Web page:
WTF - Mystery Quiz 1

Ok, I'm posting this here not because I don't know what it is, but as an interesting mystery, and bonus points to who can accurately identify this.
I might start a new "recurring theme" thread here.
The key to this is, must be 100% accurate on the ID.



  • 19 Comments sorted by Votes Date Added
  • Can we see a scan of the back? This looks like the back with the 10 in reverse. And some spelling looks to be in reverse.
  • Luree, let me just say, this is the front.
  • Two stamps stuck together, image transfer . Occurred over decades , harsh environment? Starting guesses
  • Hi Rene, while that's an interesting theory, it's not even close.
  • Confederate states something.
  • Greg, hahaha.
    Let me know when you all need a hint...
  • Describe the paper more …
  • Two designs reverso here. One looks very much like our old dear friend US 68. The paper looks like old waxed wrapping paper. There seems to be some translucence. But what it is so far past me I can't catch
  • Wait a moment. Ed has just brought me the hermetically sealed mayonaise jar from the back porch at Funk & Wagnall's....yes, here it is: "printer's waste."
  • Looks like a 5c Jefferson with some serious set off from a 10c Washington.
  • Phil and George are getting close, but I will add, there is NO setoff.
    Phil, it's not printers waste, nor wax paper.
    Rene... the paper is not made out of surgical gowns.
    George, you have the designs right.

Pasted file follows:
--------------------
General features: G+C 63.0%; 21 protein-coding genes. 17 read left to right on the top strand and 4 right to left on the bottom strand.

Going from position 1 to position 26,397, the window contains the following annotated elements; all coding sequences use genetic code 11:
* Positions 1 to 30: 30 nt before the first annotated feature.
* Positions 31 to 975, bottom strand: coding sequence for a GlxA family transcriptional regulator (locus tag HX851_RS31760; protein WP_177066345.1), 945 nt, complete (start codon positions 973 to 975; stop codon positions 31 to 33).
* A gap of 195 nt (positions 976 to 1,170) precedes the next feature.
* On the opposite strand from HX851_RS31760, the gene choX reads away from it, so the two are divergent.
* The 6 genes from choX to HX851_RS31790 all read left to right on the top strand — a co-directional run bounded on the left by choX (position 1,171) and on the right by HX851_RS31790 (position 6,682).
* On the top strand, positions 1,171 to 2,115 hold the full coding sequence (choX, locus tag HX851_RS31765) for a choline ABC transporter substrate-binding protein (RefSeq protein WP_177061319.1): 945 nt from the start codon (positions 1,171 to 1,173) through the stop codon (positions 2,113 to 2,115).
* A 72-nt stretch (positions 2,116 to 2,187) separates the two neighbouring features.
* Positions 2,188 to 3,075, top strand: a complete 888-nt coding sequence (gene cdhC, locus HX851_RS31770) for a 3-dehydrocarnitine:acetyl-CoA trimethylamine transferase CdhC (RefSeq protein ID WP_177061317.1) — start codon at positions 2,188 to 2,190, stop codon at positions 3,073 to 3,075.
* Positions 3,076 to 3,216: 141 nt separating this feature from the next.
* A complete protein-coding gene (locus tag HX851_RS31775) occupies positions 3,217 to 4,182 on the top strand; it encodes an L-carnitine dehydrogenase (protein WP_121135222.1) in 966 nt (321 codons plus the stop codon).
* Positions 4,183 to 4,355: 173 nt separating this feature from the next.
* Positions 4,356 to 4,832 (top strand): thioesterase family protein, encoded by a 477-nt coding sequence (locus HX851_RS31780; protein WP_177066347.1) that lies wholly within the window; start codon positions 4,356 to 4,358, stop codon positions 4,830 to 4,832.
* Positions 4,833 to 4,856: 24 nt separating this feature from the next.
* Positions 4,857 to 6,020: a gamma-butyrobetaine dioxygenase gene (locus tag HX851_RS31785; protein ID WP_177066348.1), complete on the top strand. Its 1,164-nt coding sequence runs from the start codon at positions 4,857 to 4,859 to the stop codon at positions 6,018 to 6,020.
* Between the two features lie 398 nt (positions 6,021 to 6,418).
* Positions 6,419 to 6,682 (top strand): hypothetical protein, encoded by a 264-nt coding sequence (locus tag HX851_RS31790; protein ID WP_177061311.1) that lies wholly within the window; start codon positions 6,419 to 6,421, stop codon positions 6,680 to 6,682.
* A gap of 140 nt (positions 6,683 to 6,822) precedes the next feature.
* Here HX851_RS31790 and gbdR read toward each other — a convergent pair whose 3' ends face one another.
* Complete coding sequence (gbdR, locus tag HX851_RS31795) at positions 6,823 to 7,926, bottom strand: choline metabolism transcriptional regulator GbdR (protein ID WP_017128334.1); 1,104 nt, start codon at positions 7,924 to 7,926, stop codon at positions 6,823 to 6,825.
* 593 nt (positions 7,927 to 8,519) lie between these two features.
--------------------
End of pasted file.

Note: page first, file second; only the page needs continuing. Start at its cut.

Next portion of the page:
• edited December 2022 0 LikesVote Down
    I ain't got nuthin. I thought it might be from the original transfer dies, but if so the voids and inked areas would be reversed as well.
  • My first though was the Shroud of Turin. But then it dawned on me that GW was never known to have visited Turin.
  • Shroud of Jeffington.
  • It must have something to do with the paper and the fact that at least one image is reversed would make me think of (admittedly not a paper) Goldbeater's Skin, a membrane. In this process, if memory serves, in this process the image would be printed in reverse and the adhesive placed over the design so when the stamp was affixed to its envelope, it appeared correctly as seen thru the membrane. I know some early Prussian stamps used this process but for the life of me, I've never heard of any U.S. examples.
    In the U.S., see thru papers such as pelure/onion skin papers I think are known to have been used.
    Aaaaaaaand, just to complicate matters and to possibly explain the existence of two different images, could this be an example of re-used Palimpsest paper?
    Well, here's another 10-minutes of my life I'll never get back......cough up the answer, already, there Scott !!
  • I was thinking the same about the goldbeaters skin. The US did produce some essays and plate proofs on that material.
  • Scott? It is time, Scott. What is this, this thing?
  • Sorry to keep you all in suspense. I have been a bit time consumed lately.
    There are a lot of right answers in there, but no "complete" answer.
    So, this is an Essay. It comes from Henry Lowenberg's "Reuse Prevention" patents, none of which the US ever used, (Though, as Phil mentioned, there was a revenue used by Prussia, but it was very short lived).
    This is a double-print. The 10c Washington 68 overprinted by the 5c Jefferson. SO the official ID of this is:
    79-E67P5 and 79-E68P5. These were printed in sheets of 25, however this is the only known example remaining. And while it's a bit ugly, it was most likely from the left side of the sheet, as tiny margins of the other 3 surrounding sides show some part of either the Washington or the Jefferson, or both.

    It is on "Goldbeaters" (aka Onion Skin) paper, and because it was for reuse prevention, it was printed in reverse on the gummed side of the paper. When applied, it would appear in the correct orientation.
    An interesting piece, and shows one of the more elaborate Essay's ever proposed for postal use.
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